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The Las Vegas-based regional casino operator stands to benefit from Ohio Gov. John Kasich's announcement Wednesday that will allow the state's seven racetracks to add casinos with slot machinelike video lottery terminals.
Pinnacle bought the River Downs Racetrack in Cincinnati last year, betting that the casino additions would be approved. In an interview last month, Pinnacle Chief Executive Officer Anthony Sanfilippo said the company would act quickly to add the casino to River Downs.
Under the agreement, Ohio racetrack operators can acquire a 10-year casino license for $50 million and are required to invest at least $150 million in each facility.
The tax rate on revenues produced by the video lottery casinos will be 33.5 percent. Ohio will consider allowing racetrack operators to move their facilities to other in-state locations.
Macquarie Securities gaming analyst Chad Beynon thought Pinnacle would generate a 17 percent return on its investment in River Downs.
"The River Downs project adds to the growing development pipeline for the company, which includes Baton Rouge, Vietnam and now Ohio," Beynon told investors.
Five of the seven racetracks are owned by casino companies, including Pinnacle, MTR Gaming, Penn National Gaming (two racetracks) and Caesars Entertainment Corp.
Penn National and Caesars are involved in four casinos that were approved by Ohio voters in 2009. Caesars, in a joint venture with a company owned by Ohio businessman Dan Gilbert, is building Horseshoe-themed casinos in Cleveland and Cincinnati. Penn National is building Hollywood-themed casinos in Toledo and Columbus.
Analysts have speculated whether companies with racetracks that will compete with the planned casinos would apply to move the facilities.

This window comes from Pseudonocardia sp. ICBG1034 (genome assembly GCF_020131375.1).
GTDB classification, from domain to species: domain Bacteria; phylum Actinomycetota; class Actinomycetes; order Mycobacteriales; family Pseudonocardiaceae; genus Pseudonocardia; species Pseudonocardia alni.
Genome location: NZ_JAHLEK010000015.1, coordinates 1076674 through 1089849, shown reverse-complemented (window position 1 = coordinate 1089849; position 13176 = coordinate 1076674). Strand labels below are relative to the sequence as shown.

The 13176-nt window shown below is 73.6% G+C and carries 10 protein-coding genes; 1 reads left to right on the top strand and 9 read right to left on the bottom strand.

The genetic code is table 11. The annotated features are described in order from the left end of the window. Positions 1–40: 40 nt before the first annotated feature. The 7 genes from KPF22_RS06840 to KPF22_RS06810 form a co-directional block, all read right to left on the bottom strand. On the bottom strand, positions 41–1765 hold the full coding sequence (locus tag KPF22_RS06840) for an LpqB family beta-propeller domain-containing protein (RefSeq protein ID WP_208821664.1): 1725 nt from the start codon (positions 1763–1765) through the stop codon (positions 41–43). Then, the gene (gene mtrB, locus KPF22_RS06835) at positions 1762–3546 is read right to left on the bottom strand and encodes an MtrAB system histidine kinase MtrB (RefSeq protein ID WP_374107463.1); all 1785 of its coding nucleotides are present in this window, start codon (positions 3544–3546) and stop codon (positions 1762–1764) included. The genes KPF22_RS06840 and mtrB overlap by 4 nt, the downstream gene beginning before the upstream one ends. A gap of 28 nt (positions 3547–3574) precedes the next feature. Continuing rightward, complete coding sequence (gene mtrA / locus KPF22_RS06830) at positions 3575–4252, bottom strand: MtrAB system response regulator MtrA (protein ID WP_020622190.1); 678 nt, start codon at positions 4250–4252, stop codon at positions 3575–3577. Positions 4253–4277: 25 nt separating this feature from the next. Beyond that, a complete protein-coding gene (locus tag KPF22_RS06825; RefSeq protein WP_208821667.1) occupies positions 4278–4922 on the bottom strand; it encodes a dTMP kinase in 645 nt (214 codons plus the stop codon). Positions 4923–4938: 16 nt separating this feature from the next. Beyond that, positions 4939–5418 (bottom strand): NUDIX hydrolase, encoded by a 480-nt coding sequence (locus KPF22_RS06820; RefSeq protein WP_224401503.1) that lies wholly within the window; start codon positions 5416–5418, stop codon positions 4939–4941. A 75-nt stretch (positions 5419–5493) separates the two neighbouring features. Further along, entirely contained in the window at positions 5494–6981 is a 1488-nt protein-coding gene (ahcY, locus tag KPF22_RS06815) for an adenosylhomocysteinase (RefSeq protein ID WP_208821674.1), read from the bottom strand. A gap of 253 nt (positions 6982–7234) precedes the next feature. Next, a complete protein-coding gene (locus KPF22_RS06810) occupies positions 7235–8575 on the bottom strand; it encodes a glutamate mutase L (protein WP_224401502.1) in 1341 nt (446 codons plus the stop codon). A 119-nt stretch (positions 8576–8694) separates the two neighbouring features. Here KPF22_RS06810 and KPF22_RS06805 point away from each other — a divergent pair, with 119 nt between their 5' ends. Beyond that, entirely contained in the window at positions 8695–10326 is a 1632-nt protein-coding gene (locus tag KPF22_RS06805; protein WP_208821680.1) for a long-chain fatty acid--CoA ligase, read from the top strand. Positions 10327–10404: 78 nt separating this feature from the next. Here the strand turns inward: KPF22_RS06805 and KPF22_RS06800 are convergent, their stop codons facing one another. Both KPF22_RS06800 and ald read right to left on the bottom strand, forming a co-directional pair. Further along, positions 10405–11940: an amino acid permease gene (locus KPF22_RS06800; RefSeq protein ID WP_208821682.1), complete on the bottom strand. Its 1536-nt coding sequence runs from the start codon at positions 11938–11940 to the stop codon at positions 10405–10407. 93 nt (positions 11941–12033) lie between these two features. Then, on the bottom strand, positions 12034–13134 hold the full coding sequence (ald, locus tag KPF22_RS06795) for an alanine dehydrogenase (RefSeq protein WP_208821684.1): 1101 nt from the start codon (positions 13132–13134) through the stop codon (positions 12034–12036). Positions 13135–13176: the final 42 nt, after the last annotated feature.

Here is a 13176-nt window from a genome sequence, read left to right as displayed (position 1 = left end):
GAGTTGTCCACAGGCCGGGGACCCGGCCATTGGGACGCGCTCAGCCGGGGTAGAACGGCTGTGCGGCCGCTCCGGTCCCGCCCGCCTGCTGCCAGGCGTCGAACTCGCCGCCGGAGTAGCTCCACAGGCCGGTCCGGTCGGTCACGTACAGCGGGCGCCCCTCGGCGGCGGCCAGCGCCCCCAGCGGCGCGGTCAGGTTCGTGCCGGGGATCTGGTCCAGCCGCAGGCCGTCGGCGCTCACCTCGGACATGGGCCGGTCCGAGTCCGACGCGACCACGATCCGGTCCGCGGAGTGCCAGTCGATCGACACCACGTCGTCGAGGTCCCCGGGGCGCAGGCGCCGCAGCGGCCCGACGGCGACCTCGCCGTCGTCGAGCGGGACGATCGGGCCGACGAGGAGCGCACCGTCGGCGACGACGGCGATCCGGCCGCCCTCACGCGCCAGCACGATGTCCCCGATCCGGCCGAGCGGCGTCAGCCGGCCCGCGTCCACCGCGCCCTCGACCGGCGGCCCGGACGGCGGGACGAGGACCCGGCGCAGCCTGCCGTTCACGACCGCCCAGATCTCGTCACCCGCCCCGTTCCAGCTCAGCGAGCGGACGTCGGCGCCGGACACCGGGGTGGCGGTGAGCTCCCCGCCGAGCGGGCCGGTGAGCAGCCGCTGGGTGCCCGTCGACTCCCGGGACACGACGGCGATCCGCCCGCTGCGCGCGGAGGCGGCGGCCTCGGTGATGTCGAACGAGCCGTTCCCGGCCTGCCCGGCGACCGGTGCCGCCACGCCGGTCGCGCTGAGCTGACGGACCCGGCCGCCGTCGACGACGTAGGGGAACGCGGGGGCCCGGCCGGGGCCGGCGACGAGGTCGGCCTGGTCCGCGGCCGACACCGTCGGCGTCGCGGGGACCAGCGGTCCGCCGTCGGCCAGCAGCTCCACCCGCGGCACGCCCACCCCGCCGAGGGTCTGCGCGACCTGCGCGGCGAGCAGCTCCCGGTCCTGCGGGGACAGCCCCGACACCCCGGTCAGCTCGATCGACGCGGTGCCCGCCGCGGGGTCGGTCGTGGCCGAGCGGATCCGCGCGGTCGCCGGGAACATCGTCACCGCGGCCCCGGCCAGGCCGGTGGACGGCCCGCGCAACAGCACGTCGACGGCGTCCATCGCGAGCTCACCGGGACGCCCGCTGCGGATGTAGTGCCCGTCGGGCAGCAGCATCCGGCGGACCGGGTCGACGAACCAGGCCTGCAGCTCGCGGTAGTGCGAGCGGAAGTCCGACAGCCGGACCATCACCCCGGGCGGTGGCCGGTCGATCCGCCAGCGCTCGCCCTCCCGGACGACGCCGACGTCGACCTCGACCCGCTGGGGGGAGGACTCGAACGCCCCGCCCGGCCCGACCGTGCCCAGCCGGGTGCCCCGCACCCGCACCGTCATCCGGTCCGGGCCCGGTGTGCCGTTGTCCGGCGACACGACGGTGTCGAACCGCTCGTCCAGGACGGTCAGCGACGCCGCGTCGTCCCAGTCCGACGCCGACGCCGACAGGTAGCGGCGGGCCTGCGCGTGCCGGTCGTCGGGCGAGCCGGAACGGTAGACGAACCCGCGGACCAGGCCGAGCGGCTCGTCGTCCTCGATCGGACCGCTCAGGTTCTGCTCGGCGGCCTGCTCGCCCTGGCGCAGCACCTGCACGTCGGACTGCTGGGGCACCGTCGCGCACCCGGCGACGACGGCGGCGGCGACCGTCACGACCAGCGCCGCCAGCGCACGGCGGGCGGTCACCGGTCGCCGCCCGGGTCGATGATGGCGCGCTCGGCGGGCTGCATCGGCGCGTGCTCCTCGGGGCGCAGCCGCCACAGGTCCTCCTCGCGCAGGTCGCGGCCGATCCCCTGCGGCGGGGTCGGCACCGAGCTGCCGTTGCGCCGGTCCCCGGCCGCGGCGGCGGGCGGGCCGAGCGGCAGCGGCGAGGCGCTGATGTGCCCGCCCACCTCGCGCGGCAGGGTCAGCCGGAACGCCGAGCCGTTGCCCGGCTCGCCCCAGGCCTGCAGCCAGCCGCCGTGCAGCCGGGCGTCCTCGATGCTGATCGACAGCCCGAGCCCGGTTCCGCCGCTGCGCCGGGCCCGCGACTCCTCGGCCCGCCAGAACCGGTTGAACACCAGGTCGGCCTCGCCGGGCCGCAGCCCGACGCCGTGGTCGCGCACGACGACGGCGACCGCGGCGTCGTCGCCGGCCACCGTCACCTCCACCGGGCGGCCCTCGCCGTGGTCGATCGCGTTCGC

Penn National operates Beulah Park in Columbus and Raceway Park in Toledo, which could compete with its new casinos.
"Penn previously noted that it considered relocating its Beulah Park racetrack in order to maximize its Ohio opportunities," JP Morgan gaming analyst Joe Greff said.
Beynon told investors that Penn National might petition the state to move its racetracks to Dayton and Youngstown.
"It is clear that Penn will be among the biggest beneficiaries of the new VLT deal," Beynon said. "If all goes as planned, Ohio will be a main driver of Penn's business going forward, with two full-service casino projects in Columbus and Toledo and now development opportunities with Beulah Park and Raceway Park."
The other big winners in light of the Ohio announcement are slot machine makers. Sales of new games have slowed in recent years due to the recession, but Ohio provides one of the strongest prospects for a new domestic market.
Analysts estimated between 10,500 and 17,500 new machines could enter the market.
"This is an obvious positive for the equipment manufacturers, as it would add games to the new supply pipeline," Janney Montgomery Scott gaming analyst Brian McGill told investors.
Video lottery terminals are similar to traditional Las Vegas-style slot machines, but the games are connected to a central server that determines awards and jackpots.
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